Comment by moomin — January 24, 2005 @ 3:05 pm

  6. I once overheard an Australian reply to the waiter in a Lebanese restaurant in London who politely asked if he would like to eat, “Well mate, I’m not here to fuck spiders”

    Comment by Parkin Pig — January 24, 2005 @ 3:24 pm

  7. Sadly in france pig’s will never fly … but in Italy they’re waiting for donkey’s to fly (quando voleranno gli asini). And in Italy they don’t have other fish to fry but cat’s to skin (avere altre gatte da pelare). Not quite as tasty.

    Comment by l'oiseau — January 24, 2005 @ 3:39 pm

  8. P.S. Nearly forgot another delightful earthy Australian expression “Why don’t you go stick your head up a dead bear’s bum”.

    Comment by Parkin Pig — January 24, 2005 @ 3:46 pm

  9. You say “pissed as a newt”, I say “bourré comme le trou du cul d’un ane” (stuffed as a donkey asshole). Yep!

    Comment by Chninkel — January 24, 2005 @ 3:58 pm

  10. In Australia I learned to delicately express my thirst by saying “I’m as dry as a dead dingo’s donga, mate”.

    Comment by Antipo Déesse — January 24, 2005 @ 4:46 pm

  11. PD comme un phoque (why?) (queer as a seal)
    Sentir le bouc/le fauve (smell like a billygoat/ wild animal)
    Malin comme un singe ( as clever as a monkey) are just some other animal expressions that spring tpo mind when I should be earning a living instead.

    Just voted. You’re streets (ginnels) ahead.

    Comment by Parkin Pig — January 24, 2005 @ 5:15 pm

  12. I suspect Ms Bardot won’t be saying much. Seems her opinions come at a cost.

    As for ‘splitting hairs,’ well, we english speaking prudes probably appreciate our grandmeres remaining coy.

    Comment by Sigmund Carl and Alfred — January 24, 2005 @ 6:12 pm

  13. ‘a proverb and one expression’

    Chat échaudé craint l’eau froide – Boiled cats fear cold water (once bitten, twice shy)

    être comme un chien dans un jeu de quilles – to be like a dog among bowling pins (very hard to translate, to be somewhere where you’re absolutely not necessary, and make a mess…closest relation could be like an elephant in a china shop)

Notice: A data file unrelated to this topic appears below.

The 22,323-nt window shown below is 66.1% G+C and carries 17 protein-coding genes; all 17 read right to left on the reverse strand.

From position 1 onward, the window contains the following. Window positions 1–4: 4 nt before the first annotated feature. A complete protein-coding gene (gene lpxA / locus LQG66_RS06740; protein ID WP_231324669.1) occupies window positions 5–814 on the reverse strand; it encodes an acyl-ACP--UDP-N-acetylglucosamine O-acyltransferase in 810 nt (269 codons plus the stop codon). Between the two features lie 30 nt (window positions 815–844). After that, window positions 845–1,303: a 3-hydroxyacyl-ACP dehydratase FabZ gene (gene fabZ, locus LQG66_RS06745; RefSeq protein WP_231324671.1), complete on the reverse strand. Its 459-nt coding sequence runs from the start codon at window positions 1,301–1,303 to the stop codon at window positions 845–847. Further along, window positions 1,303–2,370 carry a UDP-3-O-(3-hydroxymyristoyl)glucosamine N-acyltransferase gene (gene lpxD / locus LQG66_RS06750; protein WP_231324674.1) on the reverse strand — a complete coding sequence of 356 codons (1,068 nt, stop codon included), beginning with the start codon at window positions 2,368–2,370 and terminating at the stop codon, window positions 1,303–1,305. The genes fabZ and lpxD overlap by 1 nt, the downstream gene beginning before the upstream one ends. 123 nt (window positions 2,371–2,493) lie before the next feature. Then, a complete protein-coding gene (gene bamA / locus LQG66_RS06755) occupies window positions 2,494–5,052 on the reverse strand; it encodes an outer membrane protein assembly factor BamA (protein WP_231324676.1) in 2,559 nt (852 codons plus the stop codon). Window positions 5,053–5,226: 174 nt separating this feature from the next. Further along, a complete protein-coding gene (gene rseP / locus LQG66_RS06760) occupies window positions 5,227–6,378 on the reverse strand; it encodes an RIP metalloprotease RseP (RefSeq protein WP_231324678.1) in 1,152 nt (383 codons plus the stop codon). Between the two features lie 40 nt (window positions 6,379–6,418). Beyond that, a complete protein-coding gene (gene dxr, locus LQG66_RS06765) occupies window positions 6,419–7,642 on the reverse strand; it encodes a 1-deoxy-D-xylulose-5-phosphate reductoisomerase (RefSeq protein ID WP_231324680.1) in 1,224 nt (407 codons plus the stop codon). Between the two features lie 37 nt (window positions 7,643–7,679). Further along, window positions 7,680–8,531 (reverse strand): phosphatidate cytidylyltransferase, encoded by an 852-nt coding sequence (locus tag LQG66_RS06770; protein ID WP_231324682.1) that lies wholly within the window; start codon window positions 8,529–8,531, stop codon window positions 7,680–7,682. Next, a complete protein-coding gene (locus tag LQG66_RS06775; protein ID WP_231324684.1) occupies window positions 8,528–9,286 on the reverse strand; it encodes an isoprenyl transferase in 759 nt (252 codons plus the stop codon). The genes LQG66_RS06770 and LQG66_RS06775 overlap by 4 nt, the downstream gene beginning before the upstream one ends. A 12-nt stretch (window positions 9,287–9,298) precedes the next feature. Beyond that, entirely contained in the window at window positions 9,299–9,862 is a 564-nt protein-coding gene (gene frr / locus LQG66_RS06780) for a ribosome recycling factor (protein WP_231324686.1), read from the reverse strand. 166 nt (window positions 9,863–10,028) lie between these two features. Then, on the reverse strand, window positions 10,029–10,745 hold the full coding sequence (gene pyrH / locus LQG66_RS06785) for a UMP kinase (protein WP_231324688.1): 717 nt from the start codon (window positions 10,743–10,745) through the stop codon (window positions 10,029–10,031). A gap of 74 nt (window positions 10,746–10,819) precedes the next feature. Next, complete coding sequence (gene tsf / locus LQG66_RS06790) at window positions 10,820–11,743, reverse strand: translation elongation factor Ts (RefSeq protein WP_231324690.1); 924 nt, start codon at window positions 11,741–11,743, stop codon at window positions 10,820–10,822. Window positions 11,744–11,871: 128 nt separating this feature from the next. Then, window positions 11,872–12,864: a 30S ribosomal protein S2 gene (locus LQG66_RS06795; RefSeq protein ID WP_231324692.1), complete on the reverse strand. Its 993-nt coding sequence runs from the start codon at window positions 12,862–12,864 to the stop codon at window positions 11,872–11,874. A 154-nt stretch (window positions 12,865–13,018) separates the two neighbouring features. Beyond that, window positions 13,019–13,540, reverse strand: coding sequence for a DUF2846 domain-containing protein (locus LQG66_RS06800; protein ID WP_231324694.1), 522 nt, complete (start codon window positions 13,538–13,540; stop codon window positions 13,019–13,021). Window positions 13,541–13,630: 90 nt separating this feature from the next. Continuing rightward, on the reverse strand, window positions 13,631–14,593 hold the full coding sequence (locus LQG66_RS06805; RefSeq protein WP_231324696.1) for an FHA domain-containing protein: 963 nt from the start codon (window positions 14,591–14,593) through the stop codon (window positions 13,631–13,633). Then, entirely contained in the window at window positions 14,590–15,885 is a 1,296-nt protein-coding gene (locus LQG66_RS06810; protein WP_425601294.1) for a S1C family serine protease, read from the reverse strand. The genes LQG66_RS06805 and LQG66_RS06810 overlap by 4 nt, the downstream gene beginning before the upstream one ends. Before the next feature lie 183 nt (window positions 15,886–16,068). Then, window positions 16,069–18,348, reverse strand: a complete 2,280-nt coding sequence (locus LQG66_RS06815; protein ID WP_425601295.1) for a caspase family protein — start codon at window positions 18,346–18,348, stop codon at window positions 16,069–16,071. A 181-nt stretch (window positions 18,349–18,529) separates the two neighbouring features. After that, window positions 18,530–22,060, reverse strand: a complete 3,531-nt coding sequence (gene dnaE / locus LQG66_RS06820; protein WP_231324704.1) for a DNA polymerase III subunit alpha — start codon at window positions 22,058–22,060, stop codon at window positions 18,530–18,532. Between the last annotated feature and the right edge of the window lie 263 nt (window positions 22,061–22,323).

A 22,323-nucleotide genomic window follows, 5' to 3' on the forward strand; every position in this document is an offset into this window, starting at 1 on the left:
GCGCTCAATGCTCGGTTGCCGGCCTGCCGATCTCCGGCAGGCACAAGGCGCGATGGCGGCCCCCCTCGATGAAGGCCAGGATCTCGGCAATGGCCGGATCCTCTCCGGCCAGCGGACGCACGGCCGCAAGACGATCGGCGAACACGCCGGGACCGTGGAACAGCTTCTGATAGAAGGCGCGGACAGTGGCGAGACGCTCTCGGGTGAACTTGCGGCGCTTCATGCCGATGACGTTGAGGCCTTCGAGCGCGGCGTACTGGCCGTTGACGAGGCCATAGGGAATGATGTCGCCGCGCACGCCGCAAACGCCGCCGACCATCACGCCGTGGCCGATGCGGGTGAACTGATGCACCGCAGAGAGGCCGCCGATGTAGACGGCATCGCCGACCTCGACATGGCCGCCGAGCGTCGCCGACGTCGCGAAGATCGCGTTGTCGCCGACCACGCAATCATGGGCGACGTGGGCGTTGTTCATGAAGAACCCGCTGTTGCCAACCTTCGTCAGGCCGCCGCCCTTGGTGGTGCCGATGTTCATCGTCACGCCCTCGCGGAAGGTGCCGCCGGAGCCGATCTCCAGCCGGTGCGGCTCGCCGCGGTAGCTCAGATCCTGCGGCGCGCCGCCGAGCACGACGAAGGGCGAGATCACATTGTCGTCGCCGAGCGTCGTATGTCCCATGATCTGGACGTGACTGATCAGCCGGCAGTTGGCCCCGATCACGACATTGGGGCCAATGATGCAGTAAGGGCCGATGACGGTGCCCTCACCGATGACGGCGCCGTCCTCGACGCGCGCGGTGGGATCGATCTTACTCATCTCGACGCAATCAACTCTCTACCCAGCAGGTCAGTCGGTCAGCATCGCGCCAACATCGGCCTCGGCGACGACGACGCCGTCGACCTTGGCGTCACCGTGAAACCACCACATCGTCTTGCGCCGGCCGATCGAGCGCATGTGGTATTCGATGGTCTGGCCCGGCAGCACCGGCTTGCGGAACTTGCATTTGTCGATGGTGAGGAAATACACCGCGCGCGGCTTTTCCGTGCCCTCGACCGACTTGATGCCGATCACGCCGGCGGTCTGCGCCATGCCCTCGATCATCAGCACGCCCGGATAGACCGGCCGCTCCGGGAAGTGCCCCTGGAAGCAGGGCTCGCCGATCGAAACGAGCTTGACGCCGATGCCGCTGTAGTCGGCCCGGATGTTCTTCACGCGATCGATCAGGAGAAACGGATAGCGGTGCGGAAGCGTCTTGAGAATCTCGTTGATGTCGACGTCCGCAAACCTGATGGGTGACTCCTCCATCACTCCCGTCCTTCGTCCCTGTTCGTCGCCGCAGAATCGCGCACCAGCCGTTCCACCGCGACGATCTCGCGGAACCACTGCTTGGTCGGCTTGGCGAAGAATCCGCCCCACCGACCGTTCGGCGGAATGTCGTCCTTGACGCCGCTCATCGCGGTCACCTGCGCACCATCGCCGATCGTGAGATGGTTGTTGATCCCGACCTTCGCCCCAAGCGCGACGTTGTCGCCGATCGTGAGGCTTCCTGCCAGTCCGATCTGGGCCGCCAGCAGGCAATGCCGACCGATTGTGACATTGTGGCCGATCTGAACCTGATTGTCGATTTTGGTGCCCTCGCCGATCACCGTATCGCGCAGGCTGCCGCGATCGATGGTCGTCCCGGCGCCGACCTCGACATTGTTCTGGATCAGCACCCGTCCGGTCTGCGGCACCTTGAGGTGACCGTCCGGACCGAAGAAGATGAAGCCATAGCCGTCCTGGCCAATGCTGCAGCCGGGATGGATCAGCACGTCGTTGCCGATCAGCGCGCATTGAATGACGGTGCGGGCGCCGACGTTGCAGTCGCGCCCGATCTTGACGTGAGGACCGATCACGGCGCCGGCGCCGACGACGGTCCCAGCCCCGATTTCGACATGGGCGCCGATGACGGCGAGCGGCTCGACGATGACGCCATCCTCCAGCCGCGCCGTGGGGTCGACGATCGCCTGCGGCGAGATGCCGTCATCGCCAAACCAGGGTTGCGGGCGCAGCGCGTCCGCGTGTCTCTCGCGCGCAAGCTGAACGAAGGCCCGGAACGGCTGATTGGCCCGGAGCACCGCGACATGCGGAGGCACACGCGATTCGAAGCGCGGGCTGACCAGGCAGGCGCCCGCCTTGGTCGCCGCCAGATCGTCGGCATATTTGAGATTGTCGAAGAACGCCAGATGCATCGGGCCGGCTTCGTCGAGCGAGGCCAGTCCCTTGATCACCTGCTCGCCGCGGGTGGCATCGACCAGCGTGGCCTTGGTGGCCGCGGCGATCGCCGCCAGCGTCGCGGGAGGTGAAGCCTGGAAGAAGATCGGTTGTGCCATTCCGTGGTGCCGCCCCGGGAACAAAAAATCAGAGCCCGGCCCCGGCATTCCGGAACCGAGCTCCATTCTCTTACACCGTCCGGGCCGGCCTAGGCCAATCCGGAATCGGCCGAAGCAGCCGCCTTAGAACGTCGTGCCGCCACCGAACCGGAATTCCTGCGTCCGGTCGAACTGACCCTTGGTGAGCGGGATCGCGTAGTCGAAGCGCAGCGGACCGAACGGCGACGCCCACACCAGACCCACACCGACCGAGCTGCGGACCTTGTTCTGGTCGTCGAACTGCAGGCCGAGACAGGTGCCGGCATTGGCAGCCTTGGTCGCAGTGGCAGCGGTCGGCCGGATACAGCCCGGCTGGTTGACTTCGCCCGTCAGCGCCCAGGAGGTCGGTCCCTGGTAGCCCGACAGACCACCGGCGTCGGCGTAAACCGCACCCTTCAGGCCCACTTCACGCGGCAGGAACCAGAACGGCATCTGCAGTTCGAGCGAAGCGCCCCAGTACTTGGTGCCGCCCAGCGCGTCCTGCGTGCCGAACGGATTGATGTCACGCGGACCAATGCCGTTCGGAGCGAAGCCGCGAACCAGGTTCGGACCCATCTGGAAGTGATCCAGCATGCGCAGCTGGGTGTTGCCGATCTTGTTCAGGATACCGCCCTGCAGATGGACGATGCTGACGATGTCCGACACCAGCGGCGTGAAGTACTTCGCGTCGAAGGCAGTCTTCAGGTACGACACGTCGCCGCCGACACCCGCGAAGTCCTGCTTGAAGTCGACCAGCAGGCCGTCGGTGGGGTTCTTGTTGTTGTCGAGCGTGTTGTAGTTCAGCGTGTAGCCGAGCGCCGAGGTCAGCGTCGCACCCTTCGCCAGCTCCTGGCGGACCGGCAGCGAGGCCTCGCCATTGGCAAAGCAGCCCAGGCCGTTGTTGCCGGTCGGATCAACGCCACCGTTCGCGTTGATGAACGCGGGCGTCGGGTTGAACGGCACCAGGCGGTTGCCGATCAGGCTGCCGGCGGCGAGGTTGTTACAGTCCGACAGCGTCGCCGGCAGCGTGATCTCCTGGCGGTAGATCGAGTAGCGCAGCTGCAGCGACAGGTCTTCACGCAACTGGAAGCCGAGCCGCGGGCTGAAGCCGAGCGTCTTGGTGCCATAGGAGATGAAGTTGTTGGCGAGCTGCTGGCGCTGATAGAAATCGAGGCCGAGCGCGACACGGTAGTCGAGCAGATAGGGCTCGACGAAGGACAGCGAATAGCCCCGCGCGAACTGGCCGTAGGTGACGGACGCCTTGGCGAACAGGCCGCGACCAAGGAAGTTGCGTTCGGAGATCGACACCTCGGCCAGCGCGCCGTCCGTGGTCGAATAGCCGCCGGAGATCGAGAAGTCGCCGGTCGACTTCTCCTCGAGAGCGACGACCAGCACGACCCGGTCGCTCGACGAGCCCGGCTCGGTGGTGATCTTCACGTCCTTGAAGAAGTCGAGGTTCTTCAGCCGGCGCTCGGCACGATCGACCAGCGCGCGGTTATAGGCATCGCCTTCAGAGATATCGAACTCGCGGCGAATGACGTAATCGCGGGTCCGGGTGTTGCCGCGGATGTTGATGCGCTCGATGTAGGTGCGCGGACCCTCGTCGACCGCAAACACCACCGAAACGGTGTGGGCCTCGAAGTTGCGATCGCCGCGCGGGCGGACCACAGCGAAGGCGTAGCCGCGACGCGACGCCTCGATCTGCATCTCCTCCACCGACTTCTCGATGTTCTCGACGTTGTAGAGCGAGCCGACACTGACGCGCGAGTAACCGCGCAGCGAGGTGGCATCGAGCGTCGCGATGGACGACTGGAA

Comment by nardac — January 24, 2005 @ 7:03 pm

  14. L’équivalent plus académique de “splitting hair” est “couper les cheveux en 4″. C’est moins grossier (mais moins amusant) que “Enculer les mouches” !

    Comment by Silence — January 24, 2005 @ 7:27 pm

  15. Hi there,

    It’s Andrew from 3:AM. Gothamist are launching a Parisian blog which I’m editing, and it would be great if you contributed to it now and again. Please email me if you’re interested. Cheers,

    Andrew

    Comment by Andrew Gallix — January 24, 2005 @ 7:38 pm

  16. “Laid comme un crapaud” is probably slightly less abusive than “c’est un vrai thon”/ she’s a tuna.. used to describe an unattractive girl :oops:

    Little Miss Frog in NZ => hi Petite NZ in France :grin:

    Comment by Maurine au bout du monde — January 24, 2005 @ 11:33 pm

  17. “Chicken skin” is also an expression in Spanish, (piel de pollo). Imagine my face when a boyfriend once told me (in English) that I had chicken skin. I was (and still am) just barely conversational in Sp. and so had never encountered that expression. Your blog is great! I’ve been reading for some time now…

    Comment by Annika — January 25, 2005 @ 12:44 am

  18. Germans don’t get a bee in their bonnet about something, but mice in their head! (Mäuse im Kopfe).

    Comment by Antipo Déesse — January 25, 2005 @ 10:26 am

  19. The book Merde Encore! has a whole section on animal-related French idioms. Recommended.

    Comment by Peter — January 27, 2005 @ 1:00 am

  20. Fun article! I enjoy playing these language games, too. I’m an American living in Austria, so I’m usually translating things into German, but it’s fun to compare idioms from different languages.

    Comment by kurt — January 28, 2005 @ 12:35 pm

  21. Love this post! Thanks :)

    Comment by Hippie — January 30, 2005 @ 8:17 pm